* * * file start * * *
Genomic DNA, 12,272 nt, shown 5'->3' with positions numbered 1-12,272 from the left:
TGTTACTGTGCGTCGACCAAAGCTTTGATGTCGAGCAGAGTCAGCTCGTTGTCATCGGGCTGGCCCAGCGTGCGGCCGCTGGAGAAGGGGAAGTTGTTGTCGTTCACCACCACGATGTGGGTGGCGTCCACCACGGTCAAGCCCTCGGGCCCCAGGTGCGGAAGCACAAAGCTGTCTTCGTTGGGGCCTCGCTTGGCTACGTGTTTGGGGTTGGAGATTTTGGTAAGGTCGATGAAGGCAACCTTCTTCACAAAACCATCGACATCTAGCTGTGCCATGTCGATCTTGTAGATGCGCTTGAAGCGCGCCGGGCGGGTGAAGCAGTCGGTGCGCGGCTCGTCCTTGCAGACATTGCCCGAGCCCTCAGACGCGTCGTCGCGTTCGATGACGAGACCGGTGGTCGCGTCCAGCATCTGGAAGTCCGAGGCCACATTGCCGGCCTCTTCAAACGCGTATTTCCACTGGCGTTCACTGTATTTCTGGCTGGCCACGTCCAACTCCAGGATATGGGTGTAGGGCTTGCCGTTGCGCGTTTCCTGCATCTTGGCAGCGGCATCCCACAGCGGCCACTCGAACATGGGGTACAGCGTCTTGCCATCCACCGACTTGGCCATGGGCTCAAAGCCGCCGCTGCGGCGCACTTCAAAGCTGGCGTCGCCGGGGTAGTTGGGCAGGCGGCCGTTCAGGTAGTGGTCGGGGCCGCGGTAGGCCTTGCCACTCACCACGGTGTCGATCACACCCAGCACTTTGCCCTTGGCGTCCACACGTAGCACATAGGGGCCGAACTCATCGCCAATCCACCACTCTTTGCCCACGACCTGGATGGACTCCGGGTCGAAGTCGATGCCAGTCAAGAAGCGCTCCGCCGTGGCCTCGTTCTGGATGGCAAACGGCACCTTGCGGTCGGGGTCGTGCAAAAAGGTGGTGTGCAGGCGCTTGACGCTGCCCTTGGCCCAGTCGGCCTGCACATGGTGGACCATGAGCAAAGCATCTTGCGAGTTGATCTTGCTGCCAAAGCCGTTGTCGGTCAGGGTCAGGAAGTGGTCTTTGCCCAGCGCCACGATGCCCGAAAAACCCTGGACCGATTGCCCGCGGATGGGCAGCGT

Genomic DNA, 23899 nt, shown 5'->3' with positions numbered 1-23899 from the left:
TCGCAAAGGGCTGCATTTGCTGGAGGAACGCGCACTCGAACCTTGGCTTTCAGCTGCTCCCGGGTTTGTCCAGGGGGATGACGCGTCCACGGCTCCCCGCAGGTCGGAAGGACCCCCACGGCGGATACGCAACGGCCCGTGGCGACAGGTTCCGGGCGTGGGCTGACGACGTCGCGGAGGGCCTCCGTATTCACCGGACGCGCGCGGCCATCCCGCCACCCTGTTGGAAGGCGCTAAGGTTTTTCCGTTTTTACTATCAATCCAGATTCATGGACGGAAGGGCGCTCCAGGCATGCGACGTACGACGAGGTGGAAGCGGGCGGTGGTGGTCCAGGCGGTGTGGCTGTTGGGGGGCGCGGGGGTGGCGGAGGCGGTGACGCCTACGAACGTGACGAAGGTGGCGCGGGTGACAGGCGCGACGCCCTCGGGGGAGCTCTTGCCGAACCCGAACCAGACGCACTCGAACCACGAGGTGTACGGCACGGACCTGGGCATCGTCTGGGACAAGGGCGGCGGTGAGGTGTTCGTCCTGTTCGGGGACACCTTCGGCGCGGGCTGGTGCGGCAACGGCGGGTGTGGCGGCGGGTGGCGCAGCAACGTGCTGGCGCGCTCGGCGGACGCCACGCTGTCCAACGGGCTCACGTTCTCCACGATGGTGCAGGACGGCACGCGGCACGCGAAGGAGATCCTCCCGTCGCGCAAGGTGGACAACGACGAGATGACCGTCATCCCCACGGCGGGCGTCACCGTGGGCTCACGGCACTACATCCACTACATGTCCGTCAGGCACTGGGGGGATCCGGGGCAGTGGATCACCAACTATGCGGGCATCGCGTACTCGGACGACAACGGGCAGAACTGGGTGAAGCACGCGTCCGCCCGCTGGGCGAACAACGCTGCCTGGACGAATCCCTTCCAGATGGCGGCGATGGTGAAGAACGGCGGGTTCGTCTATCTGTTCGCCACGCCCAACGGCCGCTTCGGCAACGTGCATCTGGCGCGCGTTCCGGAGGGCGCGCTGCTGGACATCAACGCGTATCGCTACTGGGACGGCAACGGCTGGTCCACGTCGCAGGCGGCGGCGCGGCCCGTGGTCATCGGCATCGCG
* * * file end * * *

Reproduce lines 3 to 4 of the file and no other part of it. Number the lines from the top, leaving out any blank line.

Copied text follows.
Genomic DNA, 23899 nt, shown 5'->3' with positions numbered 1-23899 from the left:
TCGCAAAGGGCTGCATTTGCTGGAGGAACGCGCACTCGAACCTTGGCTTTCAGCTGCTCCCGGGTTTGTCCAGGGGGATGACGCGTCCACGGCTCCCCGCAGGTCGGAAGGACCCCCACGGCGGATACGCAACGGCCCGTGGCGACAGGTTCCGGGCGTGGGCTGACGACGTCGCGGAGGGCCTCCGTATTCACCGGACGCGCGCGGCCATCCCGCCACCCTGTTGGAAGGCGCTAAGGTTTTTCCGTTTTTACTATCAATCCAGATTCATGGACGGAAGGGCGCTCCAGGCATGCGACGTACGACGAGGTGGAAGCGGGCGGTGGTGGTCCAGGCGGTGTGGCTGTTGGGGGGCGCGGGGGTGGCGGAGGCGGTGACGCCTACGAACGTGACGAAGGTGGCGCGGGTGACAGGCGCGACGCCCTCGGGGGAGCTCTTGCCGAACCCGAACCAGACGCACTCGAACCACGAGGTGTACGGCACGGACCTGGGCATCGTCTGGGACAAGGGCGGCGGTGAGGTGTTCGTCCTGTTCGGGGACACCTTCGGCGCGGGCTGGTGCGGCAACGGCGGGTGTGGCGGCGGGTGGCGCAGCAACGTGCTGGCGCGCTCGGCGGACGCCACGCTGTCCAACGGGCTCACGTTCTCCACGATGGTGCAGGACGGCACGCGGCACGCGAAGGAGATCCTCCCGTCGCGCAAGGTGGACAACGACGAGATGACCGTCATCCCCACGGCGGGCGTCACCGTGGGCTCACGGCACTACATCCACTACATGTCCGTCAGGCACTGGGGGGATCCGGGGCAGTGGATCACCAACTATGCGGGCATCGCGTACTCGGACGACAACGGGCAGAACTGGGTGAAGCACGCGTCCGCCCGCTGGGCGAACAACGCTGCCTGGACGAATCCCTTCCAGATGGCGGCGATGGTGAAGAACGGCGGGTTCGTCTATCTGTTCGCCACGCCCAACGGCCGCTTCGGCAACGTGCATCTGGCGCGCGTTCCGGAGGGCGCGCTGCTGGACATCAACGCGTATCGCTACTGGGACGGCAACGGCTGGTCCACGTCGCAGGCGGCGGCGCGGCCCGTGGTCATCGGCATCGCG